Active Galactic Nuclei

Galaxy 3C 348, or Hercules A, is said to be home to an active galactic nucleus, along with its pronounced radio jets. Visible light image superposed with a radio image. Credit: NASA, ESA, S. Baum and C. O’Dea (RIT), R. Perley and W. Cotton (NRAO/AUI/NSF), and the Hubble Heritage Team (STScI/AURA).

May 7, 2018

What are those powerful engines?

Black holes are the topic of many Picture of the Day articles, because they are so often used to “explain” anomalous or extreme phenomena in space. They exist only through some mathematical legerdemain, and have nothing to do with the substantive Universe for the simple reason that they do not occupy space and time.

Black holes twist and warp space and time so that velocity calculations yield impossible solutions. Standard theories suggest that matter inside of a black hole occupies no volume at all, yet retains gravitational acceleration so great that not even light can escape its attraction—thus they are “black” holes because they cannot be detected with optical telescopes. Although they are impossible to observe directly, over 90% of galaxies in the Universe are supposed to harbor those arithmetical monsters.

When matter from stars in orbit around the galactic core collects around the central black hole it forms an “accretion disk”, where astrophysicists say that its angular momentum is so great that it heats up to temperatures in excess of 10 million Kelvin. That fast, hot stellar material is supposed to generate X-rays. However, 3C 348 possesses another structure that is not readily explicable with black hole physics: a bipolar jet. Explaining the jets of ionized particles seen emanating from various objects in space is one of the most difficult tasks facing modern astronomy. What force creates energetic particle beams spanning light-years? What confines them into narrow filaments?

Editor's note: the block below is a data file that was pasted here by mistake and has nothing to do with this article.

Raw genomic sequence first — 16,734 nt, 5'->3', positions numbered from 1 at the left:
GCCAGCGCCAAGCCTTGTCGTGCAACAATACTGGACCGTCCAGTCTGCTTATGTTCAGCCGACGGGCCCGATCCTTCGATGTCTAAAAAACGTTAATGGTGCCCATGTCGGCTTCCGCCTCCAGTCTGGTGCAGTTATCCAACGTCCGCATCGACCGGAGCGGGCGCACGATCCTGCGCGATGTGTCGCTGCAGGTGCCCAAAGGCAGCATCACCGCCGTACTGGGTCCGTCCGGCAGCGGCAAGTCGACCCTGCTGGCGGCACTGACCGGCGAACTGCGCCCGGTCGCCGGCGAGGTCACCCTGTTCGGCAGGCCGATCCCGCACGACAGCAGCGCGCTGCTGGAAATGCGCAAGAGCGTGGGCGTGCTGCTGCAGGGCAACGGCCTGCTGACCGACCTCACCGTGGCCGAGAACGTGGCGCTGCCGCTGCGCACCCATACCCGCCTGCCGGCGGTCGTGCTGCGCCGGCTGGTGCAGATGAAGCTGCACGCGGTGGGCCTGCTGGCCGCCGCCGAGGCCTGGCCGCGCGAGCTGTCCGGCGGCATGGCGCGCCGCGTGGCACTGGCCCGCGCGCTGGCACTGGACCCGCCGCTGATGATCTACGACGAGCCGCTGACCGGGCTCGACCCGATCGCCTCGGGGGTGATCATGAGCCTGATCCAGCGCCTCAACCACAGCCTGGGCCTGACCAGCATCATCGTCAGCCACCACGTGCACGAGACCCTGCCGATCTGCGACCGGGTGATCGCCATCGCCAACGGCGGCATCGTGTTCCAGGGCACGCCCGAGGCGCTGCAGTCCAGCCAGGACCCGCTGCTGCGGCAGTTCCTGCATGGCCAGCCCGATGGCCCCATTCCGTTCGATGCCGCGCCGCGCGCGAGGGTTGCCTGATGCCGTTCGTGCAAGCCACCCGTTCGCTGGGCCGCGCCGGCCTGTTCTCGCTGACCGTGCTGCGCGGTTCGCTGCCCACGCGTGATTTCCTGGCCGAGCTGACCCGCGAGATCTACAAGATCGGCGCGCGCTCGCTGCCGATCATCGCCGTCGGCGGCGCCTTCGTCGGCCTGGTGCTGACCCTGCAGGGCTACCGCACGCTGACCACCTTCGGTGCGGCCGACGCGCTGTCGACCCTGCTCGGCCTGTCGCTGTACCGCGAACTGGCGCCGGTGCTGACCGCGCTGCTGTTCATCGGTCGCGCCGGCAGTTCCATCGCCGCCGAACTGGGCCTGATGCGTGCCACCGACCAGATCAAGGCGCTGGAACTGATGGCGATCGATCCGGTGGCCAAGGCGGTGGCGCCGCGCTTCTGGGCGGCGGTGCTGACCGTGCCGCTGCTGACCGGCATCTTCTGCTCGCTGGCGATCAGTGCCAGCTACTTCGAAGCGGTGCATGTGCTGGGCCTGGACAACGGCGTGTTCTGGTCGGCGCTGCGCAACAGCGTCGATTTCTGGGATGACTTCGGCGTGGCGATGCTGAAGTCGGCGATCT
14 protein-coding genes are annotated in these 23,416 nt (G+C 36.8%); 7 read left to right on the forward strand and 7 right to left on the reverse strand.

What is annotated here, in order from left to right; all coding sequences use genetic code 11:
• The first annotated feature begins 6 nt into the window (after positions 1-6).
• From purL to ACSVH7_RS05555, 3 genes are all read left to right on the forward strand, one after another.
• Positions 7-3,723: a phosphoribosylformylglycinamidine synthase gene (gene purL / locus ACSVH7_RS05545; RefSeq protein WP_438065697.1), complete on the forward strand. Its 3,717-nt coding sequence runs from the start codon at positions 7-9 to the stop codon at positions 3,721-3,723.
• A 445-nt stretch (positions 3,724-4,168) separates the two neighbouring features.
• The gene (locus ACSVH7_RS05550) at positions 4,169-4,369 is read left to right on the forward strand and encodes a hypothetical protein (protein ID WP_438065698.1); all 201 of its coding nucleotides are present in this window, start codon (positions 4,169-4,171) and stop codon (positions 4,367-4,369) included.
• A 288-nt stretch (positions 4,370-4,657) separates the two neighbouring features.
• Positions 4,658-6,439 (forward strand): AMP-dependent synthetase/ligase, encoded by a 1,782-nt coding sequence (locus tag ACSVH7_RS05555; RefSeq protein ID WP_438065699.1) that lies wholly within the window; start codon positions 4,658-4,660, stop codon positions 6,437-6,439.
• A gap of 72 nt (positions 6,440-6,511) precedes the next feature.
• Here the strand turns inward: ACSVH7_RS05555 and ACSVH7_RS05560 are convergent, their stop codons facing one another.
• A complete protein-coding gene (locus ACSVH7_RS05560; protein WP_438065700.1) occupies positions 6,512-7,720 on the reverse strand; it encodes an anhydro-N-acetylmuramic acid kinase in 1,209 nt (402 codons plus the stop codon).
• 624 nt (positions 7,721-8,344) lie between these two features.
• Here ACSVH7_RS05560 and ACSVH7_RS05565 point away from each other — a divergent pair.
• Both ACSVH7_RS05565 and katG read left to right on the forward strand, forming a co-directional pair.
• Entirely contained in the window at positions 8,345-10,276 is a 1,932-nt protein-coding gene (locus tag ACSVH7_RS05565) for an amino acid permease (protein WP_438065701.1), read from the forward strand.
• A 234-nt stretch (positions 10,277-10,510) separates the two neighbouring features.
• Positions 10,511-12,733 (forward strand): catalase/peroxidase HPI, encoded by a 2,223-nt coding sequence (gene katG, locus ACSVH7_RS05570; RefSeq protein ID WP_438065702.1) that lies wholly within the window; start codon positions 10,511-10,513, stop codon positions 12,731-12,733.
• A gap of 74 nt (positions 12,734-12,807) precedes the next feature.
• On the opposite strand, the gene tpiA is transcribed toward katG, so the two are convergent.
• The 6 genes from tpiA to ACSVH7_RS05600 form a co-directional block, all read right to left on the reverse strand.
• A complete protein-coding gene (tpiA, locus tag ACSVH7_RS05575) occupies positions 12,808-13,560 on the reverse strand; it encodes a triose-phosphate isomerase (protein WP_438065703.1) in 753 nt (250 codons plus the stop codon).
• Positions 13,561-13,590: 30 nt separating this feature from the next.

The prevailing theory of “compact gravitational point sources” inside active galactic nuclei (AGN) heating gas and dust in an accretion disk does not address collimated jets. Only one force can hold such a structure together: magnetism. The only way to generate the magnetic fields necessary for bipolar jets is with electricity flowing through space.

The two lobes of 3C 348’s radio jet are a cone of plasma viewed from the side. They illustrate a galaxy scale dense plasma focus or “plasma gun”. Surrounding the central bulge is what should more properly be called an “expulsion disk” rather than an “accretion disk”. Standard cosmological theories are hard-pressed to match models with observations. X-rays from ion excitation, radio waves, and (sometimes) gamma-rays are all properties of lightning bolts. Since plasma phenomena are scalable over many orders of magnitude; they act the same whether they are in atoms or in galaxies.

The plasma gun effect occurs when an electric current in plasma generates a magnetic field that constricts the flow of charge. The constricted channel is known as a Bennett pinch, or z-pinch. The “pinched” filaments of electric current remain coherent over large distances, spiraling around each other, forming helical structures that can transmit power through space.

Retired Professor of Electrical Engineering Dr. Donald Scott, author of The Electric Sky, wrote about the way plasma acts in the Universe:

“In a laboratory plasma, of course, things happen much more quickly than on, say, galaxy scales, but the phenomena are identical—they obey the same laws of physics. In other words we can make accurate models of cosmic scale plasma behavior in the lab, and generate effects that mimic those observed in space…Electric currents flowing in plasmas produce most of the observed astronomical phenomena that remain inexplicable if we assume gravity and magnetism to be the only forces at work.”

Stephen Smith

Print Friendly, PDF & Email